Impersonal travel

Not here!

I write this time on something less relevant to my usual muses about politics, the environment, geography or economics, as I leave for India tomorrow and wont be writing until April. I was trying very hard to find inspiration to write something different or something I’d feel passion for, but I did not find any in The Straits Times or this week’s The Economist. Instead, I found an article about travel on Financial Times. In their Travel column, Sophy Roberts writes about how tourism and travel nowadays is all about the crowds: plenty of people thronging the same sights as you, making the place feel very impersonal and leaving you with a bad impression and aftertaste.

Roberts writes about her own experiences in Venice and somewhere closer to home: Angkor Wat. All these tourist hotspots are becoming too popular and visited by too many people that many times when you visit a place what you see there most of the time is people and not so much the real place of interest. Tourism is pretty much a commercial concept, of course, but it seems to have become too commercial and too popular. The clamour towards the middle class has also unleashed this attitude or desire to see the world and experience what it’s like outside, which is not bad unless thousands of others think like you and wish to do the same.

Even I am guilty of having this desire to see the world and travel to everywhere and anywhere I can. My passion as a geographer developed very much as a result of and with the desire to see the world beyond Singapore. And it is important to travel outside of your home country to experience the diversity of cultures. It’s just sad that many of these tourist places have now become too saturated with unfettered tourists, especially during peak season, that it just taints your experience or could even destroy the whole beauty of travelling around.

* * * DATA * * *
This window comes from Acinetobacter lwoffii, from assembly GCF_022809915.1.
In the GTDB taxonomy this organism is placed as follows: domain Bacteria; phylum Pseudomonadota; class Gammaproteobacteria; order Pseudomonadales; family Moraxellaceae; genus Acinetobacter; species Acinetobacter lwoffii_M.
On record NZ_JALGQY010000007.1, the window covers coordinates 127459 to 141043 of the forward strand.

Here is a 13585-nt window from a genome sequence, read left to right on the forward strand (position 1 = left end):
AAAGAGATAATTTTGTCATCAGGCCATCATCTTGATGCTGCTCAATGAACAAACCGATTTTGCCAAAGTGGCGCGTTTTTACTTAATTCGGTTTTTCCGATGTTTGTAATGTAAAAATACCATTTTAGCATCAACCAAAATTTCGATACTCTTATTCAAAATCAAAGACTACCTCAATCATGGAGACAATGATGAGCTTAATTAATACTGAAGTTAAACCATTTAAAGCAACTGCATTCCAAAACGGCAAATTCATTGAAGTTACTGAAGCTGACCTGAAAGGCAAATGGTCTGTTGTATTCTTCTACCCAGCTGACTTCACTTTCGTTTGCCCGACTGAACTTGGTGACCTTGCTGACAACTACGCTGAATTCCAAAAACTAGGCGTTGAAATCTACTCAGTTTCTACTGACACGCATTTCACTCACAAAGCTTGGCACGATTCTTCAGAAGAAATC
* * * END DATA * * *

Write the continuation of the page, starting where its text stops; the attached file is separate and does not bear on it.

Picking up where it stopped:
I wonder if I were in the writer’s shoes, would I have done what she did, to fork out that kind of money to get exclusive access to less-crowded places. Personally, I have visited places that I felt would have been beautiful were it not for the huge crowds, especially in China. When I visited Hainan Island twice in 2006, the beaches that I visited were actually really beautiful places, but the whole picture was tainted by the tremendous numbers of tourists like myself who wanted a piece of the place. And in my plans for future travel, I keep thinking about visiting places that are not saturated with tourists, but then I would not be able to keep within my tight budgets if I were to really backpack across Malaysia.

Then again, for some tourist attractions, it is the tremendous number of people there that gives you the vibe and excitement. Kuta Beach in Bali, when I visited in 2008, was not that crowded but I think I might have felt the holiday mood more if there were more beachgoers and more surfers around. I sure hope that when I visit the Taj Mahal in India, I will not have to fight with the crowds to take a photo of this Wonder of the World.

The writer ends by saying that “cliche… has long been an intrinsic part of tourism”. Maybe.

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